P’Pew is a childhood friend of mine. You might be wondering how to pronounce P’Pew. (The P’ is pronounced as the letter P, so it is “Pee Pew”.) Phi or P’ is the way Thais address an older person in a familiar way. It actually means “elder brother” or “elder sister”. The idea is that everyone is a brother, a sister, an aunt, an uncle, a grandaunt or a granduncle to you: Everyone is family.
When I was in India, I was introduced to “Brother and Sister Day”. A brother would tie a colourful string band around his sister’s wrist and promise to take care of her until she got married. I just did a quick check on the internet to see if what I remember is accurate. Most websites talk about a sister tying a protective thread around her brother’s wrist. (The festival is called Rakshabandhan, if you would like to know more.) I remember asking a colleague what happens if a person doesn’t have a sister or a brother, and was told that a cousin brother or a cousin sister will do the tying of the thread band. Again, we have the idea that everyone is family.
Anyway, going back to P’Pew. I first met her in Malaysia when my family moved there when I was four. Her mother was a lovely lady who was my mother’s friend. My mother used to leave me and my younger brother at her house when she had important matters to attend to, which wasn’t very often, but I liked going over to P’Pew’s house because it was the “Land of Comics”. I used to love seeing the pictures of snow falling in white balls in P’Pew’s comics. I was too young to have my own Beezer comics. P’Pew was a bit older, and she was usually doing her homework when we went over.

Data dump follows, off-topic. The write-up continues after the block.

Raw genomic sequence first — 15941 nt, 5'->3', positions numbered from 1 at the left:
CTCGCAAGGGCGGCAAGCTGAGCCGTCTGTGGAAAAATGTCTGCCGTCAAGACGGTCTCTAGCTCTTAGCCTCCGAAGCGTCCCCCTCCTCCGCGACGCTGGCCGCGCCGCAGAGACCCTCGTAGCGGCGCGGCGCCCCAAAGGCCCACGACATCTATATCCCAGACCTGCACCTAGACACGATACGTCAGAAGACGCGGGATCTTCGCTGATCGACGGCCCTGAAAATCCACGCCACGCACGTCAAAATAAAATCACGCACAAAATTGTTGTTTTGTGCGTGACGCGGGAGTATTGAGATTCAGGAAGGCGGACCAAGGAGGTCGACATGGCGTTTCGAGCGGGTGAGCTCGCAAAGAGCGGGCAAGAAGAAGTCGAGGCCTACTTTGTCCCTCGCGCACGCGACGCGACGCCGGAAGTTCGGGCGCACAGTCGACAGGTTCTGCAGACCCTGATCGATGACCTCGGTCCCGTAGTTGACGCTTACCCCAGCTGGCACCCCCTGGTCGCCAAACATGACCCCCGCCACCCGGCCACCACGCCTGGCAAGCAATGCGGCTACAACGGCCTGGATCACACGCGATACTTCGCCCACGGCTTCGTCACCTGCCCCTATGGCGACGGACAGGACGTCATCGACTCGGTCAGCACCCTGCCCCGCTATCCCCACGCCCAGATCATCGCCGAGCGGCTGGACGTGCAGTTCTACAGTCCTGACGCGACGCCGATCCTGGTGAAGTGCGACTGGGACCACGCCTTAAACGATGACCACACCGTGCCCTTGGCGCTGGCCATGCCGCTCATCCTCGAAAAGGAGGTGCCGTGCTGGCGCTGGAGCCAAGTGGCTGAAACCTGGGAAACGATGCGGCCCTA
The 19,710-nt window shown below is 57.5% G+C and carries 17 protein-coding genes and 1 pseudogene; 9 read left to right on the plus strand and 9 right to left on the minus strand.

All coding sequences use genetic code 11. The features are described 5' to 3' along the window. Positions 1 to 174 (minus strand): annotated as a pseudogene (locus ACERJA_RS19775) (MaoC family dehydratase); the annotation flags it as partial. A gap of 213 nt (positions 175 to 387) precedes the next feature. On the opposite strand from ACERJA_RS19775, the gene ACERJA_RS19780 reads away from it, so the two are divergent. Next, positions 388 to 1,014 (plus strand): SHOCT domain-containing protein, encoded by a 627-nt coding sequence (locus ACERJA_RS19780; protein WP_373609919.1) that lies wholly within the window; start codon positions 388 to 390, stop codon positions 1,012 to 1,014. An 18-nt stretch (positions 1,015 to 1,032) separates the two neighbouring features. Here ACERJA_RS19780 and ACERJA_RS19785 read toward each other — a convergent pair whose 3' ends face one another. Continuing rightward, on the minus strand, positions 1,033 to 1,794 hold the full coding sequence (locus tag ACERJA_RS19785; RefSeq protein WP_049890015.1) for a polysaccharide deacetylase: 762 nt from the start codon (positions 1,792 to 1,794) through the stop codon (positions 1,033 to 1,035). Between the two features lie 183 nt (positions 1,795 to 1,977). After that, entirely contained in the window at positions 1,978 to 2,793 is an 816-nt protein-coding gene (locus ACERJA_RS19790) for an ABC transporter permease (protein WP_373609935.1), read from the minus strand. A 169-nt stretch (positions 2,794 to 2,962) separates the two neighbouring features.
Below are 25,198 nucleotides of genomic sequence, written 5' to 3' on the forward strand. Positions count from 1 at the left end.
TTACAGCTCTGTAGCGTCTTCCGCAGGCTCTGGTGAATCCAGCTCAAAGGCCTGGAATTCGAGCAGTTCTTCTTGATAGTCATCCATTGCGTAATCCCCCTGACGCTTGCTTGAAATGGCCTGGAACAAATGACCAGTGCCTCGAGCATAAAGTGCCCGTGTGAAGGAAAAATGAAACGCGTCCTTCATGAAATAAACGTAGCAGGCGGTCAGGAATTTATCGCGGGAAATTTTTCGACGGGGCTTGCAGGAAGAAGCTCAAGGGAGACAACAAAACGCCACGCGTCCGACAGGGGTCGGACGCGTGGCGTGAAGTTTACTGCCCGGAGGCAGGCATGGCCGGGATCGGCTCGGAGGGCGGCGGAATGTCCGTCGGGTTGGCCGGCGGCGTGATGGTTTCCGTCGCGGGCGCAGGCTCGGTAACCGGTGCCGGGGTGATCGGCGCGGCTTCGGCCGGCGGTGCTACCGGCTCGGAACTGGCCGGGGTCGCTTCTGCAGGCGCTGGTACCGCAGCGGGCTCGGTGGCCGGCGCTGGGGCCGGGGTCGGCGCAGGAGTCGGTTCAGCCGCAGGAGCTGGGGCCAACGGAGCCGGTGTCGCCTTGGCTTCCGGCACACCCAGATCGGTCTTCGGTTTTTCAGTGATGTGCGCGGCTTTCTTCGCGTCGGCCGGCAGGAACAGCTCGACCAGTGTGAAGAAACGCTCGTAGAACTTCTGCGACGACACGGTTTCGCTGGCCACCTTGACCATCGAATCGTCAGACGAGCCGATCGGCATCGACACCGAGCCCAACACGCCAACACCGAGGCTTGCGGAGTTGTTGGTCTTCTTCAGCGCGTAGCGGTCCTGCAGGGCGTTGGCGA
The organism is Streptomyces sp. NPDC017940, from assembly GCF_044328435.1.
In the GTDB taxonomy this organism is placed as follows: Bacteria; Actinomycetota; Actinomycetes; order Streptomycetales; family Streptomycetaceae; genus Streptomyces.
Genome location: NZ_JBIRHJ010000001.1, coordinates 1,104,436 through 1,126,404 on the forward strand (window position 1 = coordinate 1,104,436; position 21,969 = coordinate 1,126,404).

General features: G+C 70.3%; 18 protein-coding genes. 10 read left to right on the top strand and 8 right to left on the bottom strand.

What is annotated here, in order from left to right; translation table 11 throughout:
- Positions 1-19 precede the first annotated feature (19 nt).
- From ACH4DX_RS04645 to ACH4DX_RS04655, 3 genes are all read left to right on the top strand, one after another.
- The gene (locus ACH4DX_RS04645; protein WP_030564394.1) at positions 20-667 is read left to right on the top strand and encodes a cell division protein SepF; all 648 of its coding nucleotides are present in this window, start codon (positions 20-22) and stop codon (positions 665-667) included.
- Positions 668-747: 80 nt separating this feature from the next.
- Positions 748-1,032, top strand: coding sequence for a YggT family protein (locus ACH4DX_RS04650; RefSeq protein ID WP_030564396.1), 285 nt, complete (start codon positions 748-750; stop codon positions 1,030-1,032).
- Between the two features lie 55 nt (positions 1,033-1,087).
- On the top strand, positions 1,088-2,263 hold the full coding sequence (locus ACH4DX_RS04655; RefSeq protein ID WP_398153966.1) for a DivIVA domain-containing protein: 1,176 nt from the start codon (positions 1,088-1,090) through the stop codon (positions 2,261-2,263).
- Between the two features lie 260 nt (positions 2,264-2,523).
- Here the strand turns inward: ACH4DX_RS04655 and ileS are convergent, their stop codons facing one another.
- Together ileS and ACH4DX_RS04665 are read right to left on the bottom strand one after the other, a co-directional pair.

The years have passed and I have since found out that snow doesn’t fall from the sky in round balls. Snowflakes are lovely when they fall, but not so lovely when they turn into ice and make walking on pavements impossible.
P’Pew became a dietician, and my mother told me that she was a celebrity because she appeared on TV. When I started this blog, I had the occasion to ask her about the show. She said that it was a show where restauranteurs would ask her for the nutritional values of their signature dishes. What a good idea!
P’Pew wanted to share one of her mother’s recipes with us. She said it doesn’t have a name, so we will call it P’Pew’s Mum’s Arroy Chicken. (Arroy means delicious):
- Saute pieces of chicken with garlic.
- Add dried shitake mushrooms and lily flowers/bulbs.
- Add some water and braise to the texture you like.
- Season with soy sauce, assam keping (dried tamarind slices) and dried red chili.
Adjust the taste as you like, depending on what you want to lead: Sour/ hot/ salty. Add more of the seasoning you prefer. Mixing the tastes together, you create a umami taste. Optional: cinnamon bark or star anise.
By Chayo, HomSkil Editor 1, 16 February 2021